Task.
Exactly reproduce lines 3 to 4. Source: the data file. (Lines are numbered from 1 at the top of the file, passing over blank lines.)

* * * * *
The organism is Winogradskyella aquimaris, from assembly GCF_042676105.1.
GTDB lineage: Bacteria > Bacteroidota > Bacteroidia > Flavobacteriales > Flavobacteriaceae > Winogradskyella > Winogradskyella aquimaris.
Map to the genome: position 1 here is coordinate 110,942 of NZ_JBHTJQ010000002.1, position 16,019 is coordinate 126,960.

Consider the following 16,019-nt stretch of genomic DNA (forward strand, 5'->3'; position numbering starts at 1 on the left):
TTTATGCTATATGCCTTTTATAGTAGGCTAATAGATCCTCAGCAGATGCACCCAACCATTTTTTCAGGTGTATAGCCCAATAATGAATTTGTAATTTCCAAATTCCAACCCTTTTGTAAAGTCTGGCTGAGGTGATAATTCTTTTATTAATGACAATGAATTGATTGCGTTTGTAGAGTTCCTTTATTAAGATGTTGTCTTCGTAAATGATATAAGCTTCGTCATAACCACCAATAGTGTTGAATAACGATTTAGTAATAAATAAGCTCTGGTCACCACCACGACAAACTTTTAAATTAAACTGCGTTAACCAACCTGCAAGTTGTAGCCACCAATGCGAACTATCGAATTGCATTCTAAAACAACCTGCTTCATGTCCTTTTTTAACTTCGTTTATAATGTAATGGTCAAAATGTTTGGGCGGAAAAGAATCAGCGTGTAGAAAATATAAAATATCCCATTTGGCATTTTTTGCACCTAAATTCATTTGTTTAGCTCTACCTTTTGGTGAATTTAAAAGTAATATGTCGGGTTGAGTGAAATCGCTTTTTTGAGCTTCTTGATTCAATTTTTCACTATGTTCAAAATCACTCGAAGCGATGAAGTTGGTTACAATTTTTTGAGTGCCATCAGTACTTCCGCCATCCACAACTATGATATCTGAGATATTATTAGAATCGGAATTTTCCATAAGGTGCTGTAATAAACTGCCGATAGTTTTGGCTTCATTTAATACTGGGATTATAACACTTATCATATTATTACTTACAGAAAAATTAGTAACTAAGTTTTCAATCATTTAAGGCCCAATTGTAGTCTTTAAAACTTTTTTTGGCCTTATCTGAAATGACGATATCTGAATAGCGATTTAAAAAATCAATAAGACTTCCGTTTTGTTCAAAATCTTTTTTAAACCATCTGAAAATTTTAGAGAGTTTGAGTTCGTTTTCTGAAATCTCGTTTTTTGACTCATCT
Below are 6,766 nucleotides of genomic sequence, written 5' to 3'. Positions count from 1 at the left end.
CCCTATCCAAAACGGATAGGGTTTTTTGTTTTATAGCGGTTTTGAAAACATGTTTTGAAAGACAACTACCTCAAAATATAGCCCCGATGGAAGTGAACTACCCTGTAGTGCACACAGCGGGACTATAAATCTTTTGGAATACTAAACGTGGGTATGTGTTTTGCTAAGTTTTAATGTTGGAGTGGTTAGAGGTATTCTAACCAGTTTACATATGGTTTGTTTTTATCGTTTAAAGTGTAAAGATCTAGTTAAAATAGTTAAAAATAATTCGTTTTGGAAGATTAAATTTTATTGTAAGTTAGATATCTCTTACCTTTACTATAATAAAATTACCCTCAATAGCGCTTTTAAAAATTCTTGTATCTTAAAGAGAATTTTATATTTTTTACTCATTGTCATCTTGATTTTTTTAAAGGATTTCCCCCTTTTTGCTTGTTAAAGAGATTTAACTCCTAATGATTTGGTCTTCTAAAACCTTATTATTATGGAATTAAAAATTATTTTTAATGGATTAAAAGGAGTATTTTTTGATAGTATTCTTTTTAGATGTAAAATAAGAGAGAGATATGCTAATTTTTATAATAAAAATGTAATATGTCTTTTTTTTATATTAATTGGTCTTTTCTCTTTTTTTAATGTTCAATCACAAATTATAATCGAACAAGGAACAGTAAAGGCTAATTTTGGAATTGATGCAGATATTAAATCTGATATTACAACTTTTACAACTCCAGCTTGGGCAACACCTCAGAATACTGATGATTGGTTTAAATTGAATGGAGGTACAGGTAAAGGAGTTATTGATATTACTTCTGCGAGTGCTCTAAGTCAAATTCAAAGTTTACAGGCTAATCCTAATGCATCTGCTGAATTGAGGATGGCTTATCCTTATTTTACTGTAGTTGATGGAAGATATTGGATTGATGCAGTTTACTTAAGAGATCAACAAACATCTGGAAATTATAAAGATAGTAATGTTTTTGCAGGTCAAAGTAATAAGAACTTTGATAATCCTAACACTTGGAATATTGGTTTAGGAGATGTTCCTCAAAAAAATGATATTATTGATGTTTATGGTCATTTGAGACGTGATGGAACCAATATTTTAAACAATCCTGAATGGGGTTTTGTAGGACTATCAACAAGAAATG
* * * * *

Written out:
Map to the genome: position 1 here is coordinate 110,942 of NZ_JBHTJQ010000002.1, position 16,019 is coordinate 126,960.

Consider the following 16,019-nt stretch of genomic DNA (forward strand, 5'->3'; position numbering starts at 1 on the left):